Fact Sheet on Commercial Irradiators
Irradiators are facilities that expose products such as food, food containers, spices, medical supplies and wood flooring to radiation to eliminate harmful bacteria, germs and insects or for hardening or other purposes. The gamma radiation does not leave any radioactive residue or cause any of the treated products to become radioactive themselves. The source of that radiation can be radioactive materials, an X-Ray tube or an electron beam.
The NRC and "Agreement States" regulate those irradiators using a radioactive source, typically cobalt-60. With some exceptions, the NRC does not specify the types of products that may be irradiated nor does it have a position on the irradiation of food. The U.S. Food and Drug Administration and other agencies have approved the irradiation of meat and poultry, as well as other foods, including fresh fruits and vegetables.
There are generally two types of irradiators which use radioactive material in operation in the United States: underwater and wet-source-storage panoramic models. In the case of underwater irradiators, the sealed sources that provide the radiation remain in the water at all times, providing shielding for workers and the public. The product to be irradiated is placed in a water-tight container, lowered into the pool, irradiated and then removed.
With wet-source-storage panoramic irradiators, the radioactive sealed sources are also stored in the water, but they are raised into the air to irradiate products that are automatically moved into the room via a conveyor system, then lowered back to the bottom of the pool. For this type of irradiator, thick concrete walls or steel provide protection for workers and the public when the sources are lifted from the pool.
To avoid worker overexposure to radiation, the sealed sources used in all irradiators must be carefully controlled and handled at all times. All of the U.S. commercial irradiators regulated by the NRC currently use cobalt-60 and the amount of the material in the devices can range up to 10 million curies. Most large commercial irradiators use more than 1 million curies of radioactive material.
Irradiators have been in use in this country for about 40 years. There are approximately 50 commercial irradiators nationwide that are licensed by the NRC and "Agreement States," which are states that have entered into an agreement with the NRC that permits them to regulate, within their borders, most radioactive materials that would otherwise be overseen by the NRC. Currently, there are 33 "Agreement States." Due to the way the various laws are written, "Agreement States" also regulate X-Ray generators and electron beam irradiators. States and local governments can determine where an irradiation facility may be built on the basis of zoning and planning laws.
Safety Reviews and Requirements
With proper design and operating procedures, commercial irradiators can be operated safely and without posing any significant radiation risk to workers or the public. Indeed in most cases the radiation exposure to workers is so low that it cannot be detected or distinguished from natural background levels of radiation. Because of the significant structures built to shield these operations, members of the public in the vicinity of an irradiation facility receive little, if any, radiation exposure from the irradiation sources. NRC regulations limit the exposure to members of the public from the operation of a licensed facility to no more than 100 millirems per year. (Each year, the average American receives about 300 millirems of exposure as a result of background radiation from natural sources.)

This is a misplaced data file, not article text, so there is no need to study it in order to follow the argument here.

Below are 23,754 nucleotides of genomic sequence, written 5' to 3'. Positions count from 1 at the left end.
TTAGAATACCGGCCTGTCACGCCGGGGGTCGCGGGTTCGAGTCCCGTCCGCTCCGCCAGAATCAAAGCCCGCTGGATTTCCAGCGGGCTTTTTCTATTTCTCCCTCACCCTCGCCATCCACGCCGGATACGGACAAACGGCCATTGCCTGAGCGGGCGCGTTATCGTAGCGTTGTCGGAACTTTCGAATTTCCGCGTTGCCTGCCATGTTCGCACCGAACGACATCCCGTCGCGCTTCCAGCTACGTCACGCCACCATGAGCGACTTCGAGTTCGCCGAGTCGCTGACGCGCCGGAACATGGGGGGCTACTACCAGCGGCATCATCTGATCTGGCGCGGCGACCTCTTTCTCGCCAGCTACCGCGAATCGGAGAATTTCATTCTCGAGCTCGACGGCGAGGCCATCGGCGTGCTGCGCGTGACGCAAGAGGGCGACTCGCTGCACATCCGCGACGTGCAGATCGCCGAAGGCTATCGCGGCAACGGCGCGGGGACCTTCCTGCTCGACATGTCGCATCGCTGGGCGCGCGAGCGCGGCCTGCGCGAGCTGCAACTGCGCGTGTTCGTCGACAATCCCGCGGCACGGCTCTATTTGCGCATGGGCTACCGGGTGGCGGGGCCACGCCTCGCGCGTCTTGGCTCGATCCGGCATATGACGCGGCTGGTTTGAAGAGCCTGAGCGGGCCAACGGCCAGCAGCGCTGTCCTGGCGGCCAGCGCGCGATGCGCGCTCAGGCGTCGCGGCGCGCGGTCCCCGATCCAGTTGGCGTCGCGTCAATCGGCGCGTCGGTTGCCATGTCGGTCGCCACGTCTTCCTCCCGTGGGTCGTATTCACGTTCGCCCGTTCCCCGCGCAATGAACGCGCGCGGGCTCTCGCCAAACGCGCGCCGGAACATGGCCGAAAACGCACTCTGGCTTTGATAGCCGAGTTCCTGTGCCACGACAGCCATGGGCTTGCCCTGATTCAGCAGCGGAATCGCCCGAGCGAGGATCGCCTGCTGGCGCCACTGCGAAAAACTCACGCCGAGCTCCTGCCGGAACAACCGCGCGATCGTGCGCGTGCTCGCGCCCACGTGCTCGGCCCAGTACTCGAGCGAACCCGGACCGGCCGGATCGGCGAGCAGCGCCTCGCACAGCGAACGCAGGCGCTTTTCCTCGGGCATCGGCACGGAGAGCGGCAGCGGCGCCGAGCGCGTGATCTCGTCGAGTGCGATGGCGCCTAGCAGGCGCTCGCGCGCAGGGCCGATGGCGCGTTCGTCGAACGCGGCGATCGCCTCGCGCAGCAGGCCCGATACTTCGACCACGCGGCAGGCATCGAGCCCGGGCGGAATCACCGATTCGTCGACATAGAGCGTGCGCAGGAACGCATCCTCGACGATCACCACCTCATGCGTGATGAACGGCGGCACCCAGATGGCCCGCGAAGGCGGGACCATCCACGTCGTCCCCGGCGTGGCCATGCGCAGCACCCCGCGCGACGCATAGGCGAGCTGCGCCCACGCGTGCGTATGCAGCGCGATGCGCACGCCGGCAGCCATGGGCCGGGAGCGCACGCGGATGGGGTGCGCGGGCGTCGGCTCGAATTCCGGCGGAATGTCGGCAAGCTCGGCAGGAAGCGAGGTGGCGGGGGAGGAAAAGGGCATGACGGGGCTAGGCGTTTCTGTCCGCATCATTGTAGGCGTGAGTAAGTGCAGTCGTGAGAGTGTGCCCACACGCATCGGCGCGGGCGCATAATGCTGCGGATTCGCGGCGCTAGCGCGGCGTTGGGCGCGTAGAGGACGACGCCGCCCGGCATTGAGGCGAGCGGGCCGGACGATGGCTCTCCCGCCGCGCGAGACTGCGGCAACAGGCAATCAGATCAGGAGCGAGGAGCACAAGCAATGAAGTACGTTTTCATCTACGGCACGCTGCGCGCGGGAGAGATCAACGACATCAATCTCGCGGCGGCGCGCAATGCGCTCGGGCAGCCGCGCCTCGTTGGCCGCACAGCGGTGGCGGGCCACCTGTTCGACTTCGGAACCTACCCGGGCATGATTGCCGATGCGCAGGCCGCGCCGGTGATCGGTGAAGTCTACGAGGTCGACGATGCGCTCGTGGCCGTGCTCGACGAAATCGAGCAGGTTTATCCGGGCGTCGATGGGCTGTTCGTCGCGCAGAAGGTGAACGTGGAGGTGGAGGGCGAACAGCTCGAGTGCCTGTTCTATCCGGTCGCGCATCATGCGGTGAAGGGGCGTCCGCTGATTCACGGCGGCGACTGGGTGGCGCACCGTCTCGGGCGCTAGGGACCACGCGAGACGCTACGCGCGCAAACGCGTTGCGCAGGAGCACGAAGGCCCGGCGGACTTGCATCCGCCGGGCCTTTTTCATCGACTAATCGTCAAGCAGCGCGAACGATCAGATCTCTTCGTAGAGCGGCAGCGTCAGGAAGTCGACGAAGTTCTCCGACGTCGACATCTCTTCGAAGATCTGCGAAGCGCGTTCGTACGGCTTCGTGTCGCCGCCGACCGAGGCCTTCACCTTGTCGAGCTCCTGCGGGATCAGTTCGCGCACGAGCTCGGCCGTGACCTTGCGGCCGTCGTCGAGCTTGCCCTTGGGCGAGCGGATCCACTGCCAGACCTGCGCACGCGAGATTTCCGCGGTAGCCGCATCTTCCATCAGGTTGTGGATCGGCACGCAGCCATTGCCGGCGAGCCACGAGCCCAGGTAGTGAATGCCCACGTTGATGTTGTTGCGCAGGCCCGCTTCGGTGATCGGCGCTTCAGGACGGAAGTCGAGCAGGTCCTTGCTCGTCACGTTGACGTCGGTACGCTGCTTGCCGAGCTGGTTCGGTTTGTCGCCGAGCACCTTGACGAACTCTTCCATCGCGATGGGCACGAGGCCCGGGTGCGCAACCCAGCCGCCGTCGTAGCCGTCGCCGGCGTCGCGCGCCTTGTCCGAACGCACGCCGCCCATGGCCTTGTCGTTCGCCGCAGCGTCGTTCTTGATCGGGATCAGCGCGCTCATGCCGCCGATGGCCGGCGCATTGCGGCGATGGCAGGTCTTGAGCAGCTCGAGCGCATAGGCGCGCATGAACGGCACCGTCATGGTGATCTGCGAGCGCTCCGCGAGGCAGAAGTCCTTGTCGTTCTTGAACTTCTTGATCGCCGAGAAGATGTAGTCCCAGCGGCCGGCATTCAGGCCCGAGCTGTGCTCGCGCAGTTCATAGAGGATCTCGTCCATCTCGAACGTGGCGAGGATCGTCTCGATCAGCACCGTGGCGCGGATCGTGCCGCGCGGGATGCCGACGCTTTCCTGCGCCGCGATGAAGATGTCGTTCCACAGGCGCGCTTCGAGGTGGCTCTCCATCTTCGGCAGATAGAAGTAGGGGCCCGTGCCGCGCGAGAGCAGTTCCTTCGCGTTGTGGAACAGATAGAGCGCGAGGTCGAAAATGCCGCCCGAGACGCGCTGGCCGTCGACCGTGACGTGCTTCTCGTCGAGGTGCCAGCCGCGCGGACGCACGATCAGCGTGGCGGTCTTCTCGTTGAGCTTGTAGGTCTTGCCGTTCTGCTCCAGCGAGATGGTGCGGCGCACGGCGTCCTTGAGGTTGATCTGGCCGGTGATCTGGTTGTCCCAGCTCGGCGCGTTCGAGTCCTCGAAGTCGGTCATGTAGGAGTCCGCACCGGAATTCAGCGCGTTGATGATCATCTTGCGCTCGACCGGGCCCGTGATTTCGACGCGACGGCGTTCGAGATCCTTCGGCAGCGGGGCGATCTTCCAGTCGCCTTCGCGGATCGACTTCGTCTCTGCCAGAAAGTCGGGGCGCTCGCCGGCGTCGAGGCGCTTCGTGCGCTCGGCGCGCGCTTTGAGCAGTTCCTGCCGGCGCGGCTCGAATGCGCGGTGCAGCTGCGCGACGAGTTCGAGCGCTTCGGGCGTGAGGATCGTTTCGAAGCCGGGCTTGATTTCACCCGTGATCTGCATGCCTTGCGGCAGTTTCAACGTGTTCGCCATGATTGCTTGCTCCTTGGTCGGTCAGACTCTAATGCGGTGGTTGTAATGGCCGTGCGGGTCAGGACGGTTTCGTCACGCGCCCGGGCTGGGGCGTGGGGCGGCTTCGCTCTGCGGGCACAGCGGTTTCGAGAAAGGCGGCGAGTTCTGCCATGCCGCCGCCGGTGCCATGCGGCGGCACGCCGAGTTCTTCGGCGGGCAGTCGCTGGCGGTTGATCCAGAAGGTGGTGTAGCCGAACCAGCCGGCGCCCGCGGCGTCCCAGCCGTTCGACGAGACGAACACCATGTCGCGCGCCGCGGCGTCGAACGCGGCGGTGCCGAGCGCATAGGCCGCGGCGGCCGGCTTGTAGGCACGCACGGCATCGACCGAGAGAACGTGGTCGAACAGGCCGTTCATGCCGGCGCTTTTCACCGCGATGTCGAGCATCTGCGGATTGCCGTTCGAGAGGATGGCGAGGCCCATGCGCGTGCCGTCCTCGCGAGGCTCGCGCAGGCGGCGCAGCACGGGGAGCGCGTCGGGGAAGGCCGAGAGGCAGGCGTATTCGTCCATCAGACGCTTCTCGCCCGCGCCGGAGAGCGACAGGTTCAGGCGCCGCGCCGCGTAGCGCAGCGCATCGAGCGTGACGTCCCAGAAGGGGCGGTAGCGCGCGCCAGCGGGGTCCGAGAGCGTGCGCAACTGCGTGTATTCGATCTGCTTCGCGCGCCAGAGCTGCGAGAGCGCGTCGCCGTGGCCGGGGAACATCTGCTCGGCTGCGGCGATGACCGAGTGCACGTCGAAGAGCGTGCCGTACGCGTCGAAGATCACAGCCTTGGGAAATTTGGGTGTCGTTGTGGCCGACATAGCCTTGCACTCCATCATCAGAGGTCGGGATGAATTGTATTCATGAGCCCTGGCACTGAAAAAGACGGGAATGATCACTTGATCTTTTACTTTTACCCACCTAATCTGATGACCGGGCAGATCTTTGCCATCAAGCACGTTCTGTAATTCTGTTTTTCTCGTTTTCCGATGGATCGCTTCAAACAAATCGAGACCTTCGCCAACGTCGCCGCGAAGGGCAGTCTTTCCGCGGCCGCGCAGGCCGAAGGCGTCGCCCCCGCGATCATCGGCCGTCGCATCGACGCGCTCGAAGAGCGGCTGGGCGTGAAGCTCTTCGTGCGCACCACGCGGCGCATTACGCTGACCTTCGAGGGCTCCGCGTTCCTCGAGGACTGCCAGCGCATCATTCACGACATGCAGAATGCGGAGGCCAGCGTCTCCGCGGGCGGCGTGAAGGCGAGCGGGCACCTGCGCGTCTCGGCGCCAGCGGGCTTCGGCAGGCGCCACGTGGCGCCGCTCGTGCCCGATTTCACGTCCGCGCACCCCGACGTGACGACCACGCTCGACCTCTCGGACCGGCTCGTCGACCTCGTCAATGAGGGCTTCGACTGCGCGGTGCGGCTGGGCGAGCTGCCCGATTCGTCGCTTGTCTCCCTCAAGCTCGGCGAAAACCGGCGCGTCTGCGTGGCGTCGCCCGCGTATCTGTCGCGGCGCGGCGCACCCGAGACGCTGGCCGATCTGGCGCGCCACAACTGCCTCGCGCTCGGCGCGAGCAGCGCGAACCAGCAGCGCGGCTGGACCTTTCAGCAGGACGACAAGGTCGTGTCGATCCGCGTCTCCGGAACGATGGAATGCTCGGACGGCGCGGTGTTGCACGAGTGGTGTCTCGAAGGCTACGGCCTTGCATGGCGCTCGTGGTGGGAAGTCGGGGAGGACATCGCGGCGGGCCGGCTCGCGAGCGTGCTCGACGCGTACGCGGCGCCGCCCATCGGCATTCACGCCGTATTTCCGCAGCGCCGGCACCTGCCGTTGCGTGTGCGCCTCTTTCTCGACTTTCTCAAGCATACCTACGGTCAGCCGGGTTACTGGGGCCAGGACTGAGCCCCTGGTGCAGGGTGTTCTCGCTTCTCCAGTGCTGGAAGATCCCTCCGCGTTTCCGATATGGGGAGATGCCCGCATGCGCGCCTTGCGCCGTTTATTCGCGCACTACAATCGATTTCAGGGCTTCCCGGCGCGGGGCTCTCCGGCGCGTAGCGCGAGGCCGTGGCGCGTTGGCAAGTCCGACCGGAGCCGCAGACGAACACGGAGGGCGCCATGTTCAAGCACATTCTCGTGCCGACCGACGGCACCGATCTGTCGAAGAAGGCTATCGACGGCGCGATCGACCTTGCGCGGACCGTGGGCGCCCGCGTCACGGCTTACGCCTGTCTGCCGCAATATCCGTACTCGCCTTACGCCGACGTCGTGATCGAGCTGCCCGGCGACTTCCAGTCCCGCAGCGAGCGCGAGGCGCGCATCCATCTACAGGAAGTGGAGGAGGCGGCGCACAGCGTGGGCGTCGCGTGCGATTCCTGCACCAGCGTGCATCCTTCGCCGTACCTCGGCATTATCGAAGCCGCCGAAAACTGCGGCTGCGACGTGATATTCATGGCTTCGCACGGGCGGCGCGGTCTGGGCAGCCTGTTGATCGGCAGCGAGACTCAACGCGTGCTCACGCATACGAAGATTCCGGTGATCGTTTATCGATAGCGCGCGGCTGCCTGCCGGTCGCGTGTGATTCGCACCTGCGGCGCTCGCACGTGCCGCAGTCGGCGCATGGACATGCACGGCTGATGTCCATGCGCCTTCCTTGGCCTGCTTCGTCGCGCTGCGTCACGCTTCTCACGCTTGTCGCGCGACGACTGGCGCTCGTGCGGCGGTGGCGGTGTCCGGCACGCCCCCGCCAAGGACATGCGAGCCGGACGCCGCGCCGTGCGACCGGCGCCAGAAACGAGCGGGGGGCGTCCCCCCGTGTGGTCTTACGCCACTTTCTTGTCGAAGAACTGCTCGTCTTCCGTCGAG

Licensing and Inspection
Under the Atomic Energy Act of 1954, all irradiators using radioactive material must be licensed and meet all applicable safety requirements. Among the requirements:
- A license must be obtained from the NRC or an "Agreement State" prior to beginning construction of a new irradiator.
- Design and performance criteria must be met for irradiator facilities and the sealed sources used in them.
- Irradiator facilities must undergo construction monitoring and acceptance testing.
- The operation of an irradiator must adhere to regulations pertaining to such areas as worker training, operating and emergency procedures, and inspection and maintenance.
When reviewing an irradiator application, the NRC assesses the integrity of the sources to be used, the design of the safety systems, the training and experience of personnel, and the facility's radiation safety program. The NRC conducts periodic inspections -- usually every other year -- to ensure compliance with agency regulations. If a facility is not in compliance, the NRC can take appropriate enforcement action, up to and including revocation of its license.
Accidents and Contamination Events
There have been no fatalities resulting from overexposure to radiation from irradiators in the United States. However, there have been two serious radiation-related injuries at irradiation facilities in the U.S. The first overexposure occurred in June 1974 in Parsipanny, N.J., when an irradiator operator walked into a room containing an exposed source, saw it and quickly left. He received a dose large enough to cause clinically observable symptoms of radiation sickness, but the dose was not large enough to be fatal. The entrance to the room lacked the modern automatic access control systems now used, plus an alarm system had been turned off.
The other event occurred in September 1977 in Rockaway, N.J., when an operator entered an irradiation chamber following a shift change while a source was unshielded. This occurred because the facility management had decided to allow the source to be raised with both interlock and safety devices inoperable. Like the worker involved in the earlier event, he received a dose large enough to cause clinically observable symptoms of radiation sickness, but the dose was not large enough to be fatal.